Trevor Tombe is a professor of economics at the University of Calgary and research fellow at the School of Public Policy.
At least one in ten Canadian 18-year-olds will live to see the 22nd century. Most will start collecting their CPP benefits in the early 2070s.
Ensuring Canada’s public pension system is sustainable for the long-haul is crucial.
Changing the system is not something governments should do lightly. This is serious business.
And yet, last week Alberta announced it hopes to leave the Canada Pension Plan. It also launched a marketing campaign to convince hesitant Albertans to support the move.
An Alberta Pension Plan could “make life more affordable,” Alberta Premier Danielle Smith said, and “bring more benefits for seniors, higher take-home pay for workers, and strengthen the Alberta Advantage to attract business.”
The trouble is, their pitch is full of holes. Two are big enough to drive a blue truck through.
First is the idea that the CPP is unfair to Alberta.
“The reality is,” Ms. Smith said Thursday, “since the inception of the CPP, Albertans have been paying much more into it than they’ve gotten back … about $60-billion more.”
It’s not that this statistic is incorrect. In fact, adjusted for inflation, the gap is more like $80-billion. But this doesn’t mean the CPP is unfair. It merely reflects how pensions work.
Young people contribute. Elderly people collect. And Alberta is home to a disproportionately large number of young people. It’s also home to relatively more high-income people, so contributions are naturally higher.
At an individual level, the plan treats each of us the same. An Albertan neither pays more nor receives less than a similar Ontarian. Indeed, in recently released analysis using the latest available data, I show the entire gap between CPP collections and payments in Alberta is due to age, earnings and employment.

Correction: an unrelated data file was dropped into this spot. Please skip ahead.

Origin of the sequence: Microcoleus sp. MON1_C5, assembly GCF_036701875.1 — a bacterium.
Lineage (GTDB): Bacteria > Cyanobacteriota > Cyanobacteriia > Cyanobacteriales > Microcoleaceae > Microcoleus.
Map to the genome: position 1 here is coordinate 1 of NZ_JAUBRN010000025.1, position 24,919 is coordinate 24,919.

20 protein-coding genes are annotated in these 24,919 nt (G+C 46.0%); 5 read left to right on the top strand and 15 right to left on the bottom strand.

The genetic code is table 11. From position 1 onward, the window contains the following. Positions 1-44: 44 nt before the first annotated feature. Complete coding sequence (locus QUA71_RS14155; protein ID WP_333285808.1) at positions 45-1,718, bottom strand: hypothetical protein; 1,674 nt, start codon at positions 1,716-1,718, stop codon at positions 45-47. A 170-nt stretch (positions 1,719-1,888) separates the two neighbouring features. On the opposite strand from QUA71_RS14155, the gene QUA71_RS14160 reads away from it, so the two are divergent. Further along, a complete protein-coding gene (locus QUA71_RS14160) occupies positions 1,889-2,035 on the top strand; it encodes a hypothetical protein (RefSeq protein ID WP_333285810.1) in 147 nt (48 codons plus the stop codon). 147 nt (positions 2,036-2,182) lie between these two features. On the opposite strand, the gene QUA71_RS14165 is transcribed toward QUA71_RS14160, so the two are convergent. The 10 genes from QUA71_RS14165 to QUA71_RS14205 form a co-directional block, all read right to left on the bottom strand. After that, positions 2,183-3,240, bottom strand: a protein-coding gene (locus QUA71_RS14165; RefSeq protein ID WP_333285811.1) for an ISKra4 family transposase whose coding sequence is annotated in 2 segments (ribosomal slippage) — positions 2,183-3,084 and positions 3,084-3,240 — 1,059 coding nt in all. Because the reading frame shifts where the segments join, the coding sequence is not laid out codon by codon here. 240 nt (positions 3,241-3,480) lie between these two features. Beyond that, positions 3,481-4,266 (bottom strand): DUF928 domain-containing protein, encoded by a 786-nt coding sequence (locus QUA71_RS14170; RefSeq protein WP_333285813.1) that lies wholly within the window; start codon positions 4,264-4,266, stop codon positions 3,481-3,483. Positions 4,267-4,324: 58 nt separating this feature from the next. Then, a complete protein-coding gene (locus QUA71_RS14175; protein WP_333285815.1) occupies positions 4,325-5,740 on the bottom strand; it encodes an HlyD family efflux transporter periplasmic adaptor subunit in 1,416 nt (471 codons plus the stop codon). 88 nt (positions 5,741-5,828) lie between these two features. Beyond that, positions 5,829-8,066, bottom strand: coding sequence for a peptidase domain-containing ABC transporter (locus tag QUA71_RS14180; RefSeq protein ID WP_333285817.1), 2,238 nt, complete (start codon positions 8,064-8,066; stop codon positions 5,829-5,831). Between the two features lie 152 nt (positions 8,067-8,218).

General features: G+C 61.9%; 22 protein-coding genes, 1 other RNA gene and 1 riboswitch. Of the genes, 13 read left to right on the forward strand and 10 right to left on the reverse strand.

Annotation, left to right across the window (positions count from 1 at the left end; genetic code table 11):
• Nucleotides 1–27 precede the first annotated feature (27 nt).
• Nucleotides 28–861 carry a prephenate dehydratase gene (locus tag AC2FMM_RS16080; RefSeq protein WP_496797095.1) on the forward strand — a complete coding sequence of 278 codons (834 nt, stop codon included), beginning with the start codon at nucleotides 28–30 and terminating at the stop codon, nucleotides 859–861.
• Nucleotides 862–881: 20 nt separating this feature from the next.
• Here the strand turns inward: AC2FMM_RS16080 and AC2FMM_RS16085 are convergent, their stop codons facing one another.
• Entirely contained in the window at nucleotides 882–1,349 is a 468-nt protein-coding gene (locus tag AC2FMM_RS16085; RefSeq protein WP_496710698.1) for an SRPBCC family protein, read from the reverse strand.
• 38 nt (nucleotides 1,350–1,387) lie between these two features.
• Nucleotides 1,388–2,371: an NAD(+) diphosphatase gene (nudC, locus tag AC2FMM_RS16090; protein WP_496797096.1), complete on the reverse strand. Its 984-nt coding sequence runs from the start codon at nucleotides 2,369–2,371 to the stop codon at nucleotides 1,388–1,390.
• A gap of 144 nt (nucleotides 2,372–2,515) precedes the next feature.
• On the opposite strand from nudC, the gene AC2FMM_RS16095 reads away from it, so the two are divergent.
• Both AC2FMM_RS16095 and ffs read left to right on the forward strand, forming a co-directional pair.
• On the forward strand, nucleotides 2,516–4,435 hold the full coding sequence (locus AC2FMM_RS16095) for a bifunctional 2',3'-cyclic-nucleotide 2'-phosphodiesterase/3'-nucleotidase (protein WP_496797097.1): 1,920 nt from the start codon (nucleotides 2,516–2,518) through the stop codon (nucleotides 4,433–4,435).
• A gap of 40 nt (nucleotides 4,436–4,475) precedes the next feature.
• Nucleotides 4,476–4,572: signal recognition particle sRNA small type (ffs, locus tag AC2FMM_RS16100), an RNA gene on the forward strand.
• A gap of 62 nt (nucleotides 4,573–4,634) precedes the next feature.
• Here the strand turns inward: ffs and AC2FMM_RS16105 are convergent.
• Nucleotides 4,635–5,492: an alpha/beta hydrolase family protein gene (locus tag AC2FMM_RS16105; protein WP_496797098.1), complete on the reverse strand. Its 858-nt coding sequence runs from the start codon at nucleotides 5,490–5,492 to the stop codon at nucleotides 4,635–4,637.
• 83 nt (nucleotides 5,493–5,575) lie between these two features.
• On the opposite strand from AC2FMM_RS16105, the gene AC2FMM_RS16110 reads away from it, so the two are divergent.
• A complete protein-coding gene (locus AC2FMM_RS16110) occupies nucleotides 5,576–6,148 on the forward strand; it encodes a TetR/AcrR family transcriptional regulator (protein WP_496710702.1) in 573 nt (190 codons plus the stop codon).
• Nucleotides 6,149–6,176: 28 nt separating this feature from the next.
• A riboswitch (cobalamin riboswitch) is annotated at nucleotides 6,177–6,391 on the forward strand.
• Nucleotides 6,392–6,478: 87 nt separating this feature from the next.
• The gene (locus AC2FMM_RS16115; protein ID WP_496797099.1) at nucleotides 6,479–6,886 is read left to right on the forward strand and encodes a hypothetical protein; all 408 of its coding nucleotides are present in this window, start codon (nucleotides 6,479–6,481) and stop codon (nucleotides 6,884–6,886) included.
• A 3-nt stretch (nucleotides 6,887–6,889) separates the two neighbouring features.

A second gaping hole in the idea is the transparently unreasonable interpretation the government adopted around how CPP assets are split when a province leaves.
A separate provincial plan could be eligible for more than half of the CPP assets, according to analysis by LifeWorks, a consultancy Alberta hired (which has since been acquired by Telus Health). Were this to occur, Alberta could sustain a pension plan with a contribution rate of 5.9 per cent of pensionable earnings – four points lower than the Canada Pension Plan’s base rate of 9.9 per cent. Assets in the provincial plan would be so large that investment returns would vastly exceed all benefits that Alberta would need to pay.
This would also weaken the CPP. I estimate contribution rates for Canadians (excluding Alberta and Quebec) could rise by a full percentage point, at an annual cost to workers and employers of up to $315 each.
Luckily, this is not going to happen.
Such a massive estimate is possible because the Canada Pension Plan Act is a vague mess when it comes to determining how much a separating province will receive. One critical step in the formula involves calculating the part of the CPP investment returns that are “derived from” contributions. The trouble is, it doesn’t say how the derivation is done.
Some originally thought it would put a separating province in roughly the same position it would have been in had it never joined CPP. Still others thought it would provide only what was necessary to support future obligations.
Even LifeWorks recognizes this ambiguity. It presented two options and their preferred one aligns with Alberta having never joined CPP to begin with. That may sound reasonable, but it leads to absurd outcomes. If this approach is applied to Ontario as well, then more assets would be paid out than actually exist.
An alternative approach, which apportions returns based on each province’s share of total contributions to the plan, yields wildly different results. My own analysis suggests roughly one-fifth to, at most, one-quarter of CPP plan assets could go to Alberta. This alone eliminates two-thirds of the benefits a separate plan might provide. Instead of a contribution rate of 5.9 per cent for Albertans, I estimate it would need to be roughly 8.2 per cent.
It’s hard to see the Alberta Pension Plan idea as anything but the latest weapon in the political battle between Edmonton and Ottawa over issues like pipelines and climate policy.
This is a very risky strategy. Creating a separate Alberta pension is currently irreversible. While there’s a mechanism to leave the CPP, there is none to join. With so many relying on this stable and secure source of income for retirement, Albertans – and all Canadians – deserve better than politicians playing politics with their pensions.